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Despite youth, Blast score upset at State

Minnesota Blast coach Kerry Rodd (right) talks to the team between innings of a softball game this summer. Dave Harwig/Pine Journal1 / 4
Cloquet's Makayla Langenbrunner hits during a Minnesota Blast softball game in the USSSA softball tournament at Braun Park. Dave Harwig/Pine Journal2 / 4
Cloquet's Kaylee Mcmillen hits for the Minnesota Blast softball team in the USSSA softball tournament at Braun Park. Dave Harwig/Pine Journal3 / 4
Cloquet's Breanne Baker hits for the Minnesota Blast this summer. Dave Harwig/Pine Journal4 / 4

In softball, experience usually counts for quite a lot. That's why when a young team wins, it's pretty sweet.

The U-18 Minnesota Blast, a team made up predominantly of players from next season's Cloquet High School varsity, are a happy bunch this week after taking second place in the Minnesota Metro Fast Pitch League (MMFL) state tournament last weekend.

"We scored some major upsets," Coach Kerry Rodd said. "The team is made up of the entire Cloquet varsity with one player from Carlton and one from Cromwell. None of them are out of school, graduated from school or are in college, so that makes this a pretty impressive feat."

Rules allow for players who have turned 19 after Jan. 1 of a given year to play U-18s, which makes the success of the Blast something to celebrate.

"A lot of the teams we played had kids who graduated this year or players who graduated last year and have a year of college ball," Rodd said. "So we are very happy."

In every game the Blast won, they came from behind. Rodd was happy with that too.

"Our goal was to push these kids and get them in games where they have to deal with pressure," Rodd said. "The biggest thing this summer wasn't the physical part, but how the players reacted under pressure."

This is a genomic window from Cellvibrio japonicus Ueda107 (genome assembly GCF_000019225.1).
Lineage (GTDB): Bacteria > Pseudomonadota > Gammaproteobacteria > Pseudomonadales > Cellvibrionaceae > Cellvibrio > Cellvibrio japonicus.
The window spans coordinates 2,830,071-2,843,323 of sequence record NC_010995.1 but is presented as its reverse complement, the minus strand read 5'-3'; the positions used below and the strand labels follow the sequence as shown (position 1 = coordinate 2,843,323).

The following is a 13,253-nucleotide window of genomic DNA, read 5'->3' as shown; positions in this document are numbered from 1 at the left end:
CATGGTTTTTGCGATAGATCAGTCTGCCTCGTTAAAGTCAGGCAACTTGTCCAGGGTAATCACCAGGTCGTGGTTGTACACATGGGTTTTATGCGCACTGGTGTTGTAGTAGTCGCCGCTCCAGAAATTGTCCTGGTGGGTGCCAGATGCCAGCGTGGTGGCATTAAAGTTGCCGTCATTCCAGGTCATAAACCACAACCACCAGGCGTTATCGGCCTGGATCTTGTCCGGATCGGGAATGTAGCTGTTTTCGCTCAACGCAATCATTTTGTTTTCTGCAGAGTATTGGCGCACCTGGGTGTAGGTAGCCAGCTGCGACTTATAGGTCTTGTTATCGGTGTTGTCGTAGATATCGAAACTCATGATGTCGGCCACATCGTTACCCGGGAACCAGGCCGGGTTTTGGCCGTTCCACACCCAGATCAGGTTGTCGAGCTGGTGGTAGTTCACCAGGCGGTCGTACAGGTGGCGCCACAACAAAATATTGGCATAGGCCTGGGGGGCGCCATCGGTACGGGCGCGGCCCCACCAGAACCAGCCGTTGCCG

The team's opening game was a 4-3 come-from-behind win over the Moorhead Crush. Chandler Beaupre was the winning pitcher, and had two hits and two RBIs to help her own cause.

The Minnesota Chaos was next and the Blast won 6-5 in extra innings, again coming from behind. The Blast rallied from a 4-2 deficit in the seventh to tie the game and scored twice in the extra inning for the win. Kaylee McMillen started on the mound and worked five innings before Beaupre finished, with Devan Masessa's two-run single winning the contest. Beaupre, Breanne Baker and Abby Wangen all had two hits each.

Beaupre pitched again against the Minnesota XPlosion in the last game of the day, in a 5-3 win that saw the team erase a 3-0 deficit.

The next day, the Blast lost 8-0 to the Duluth Thunder, a more experienced team, but came back three different times to beat the Minnesota Twisters 10-9 in the losers' bracket. Jade Benko was 3-for-3 in the game, and scored the winning run on a sacrifice fly by Baker.

The championship game was a rematch with the Thunder, and the Blast fell 8-6 in a game that featured six different lead changes. Beaupre had three hits, with Baker and Wangen adding two more each.

"I'm not surprised at what they have done," Rodd said. "[Cloquet varsity coach] Ron Tondryk has done a great job with these kids. They are very gifted athletes who have to fine-tune things and get more playing time."

Rodd added that injuries and players playing out of position helped the team grow.

"The turnaround in the last two weeks was remarkable," Rodd said. "We got everyone healthy and in their right positions so they were comfortable, and it has taken off."

The team now plays in the ASA Northern Nationals in Rochester July 31 to Aug. 2.

"We might be a bit smaller physically and less mature as far as number of games played," Rodd said, "but when a team that has two players who are 15 years old gives a team with 19-year old college players all it wants, that's great because the college kids will have the advantage every time."

"For our kids to be competing at this level without any older kids and their advantages speaks volumes about how hard they have worked, how they are trying to get better and how much they want this thing," Rodd said. "Ron [Tondryk] has worked his tail off with these kids and it shows."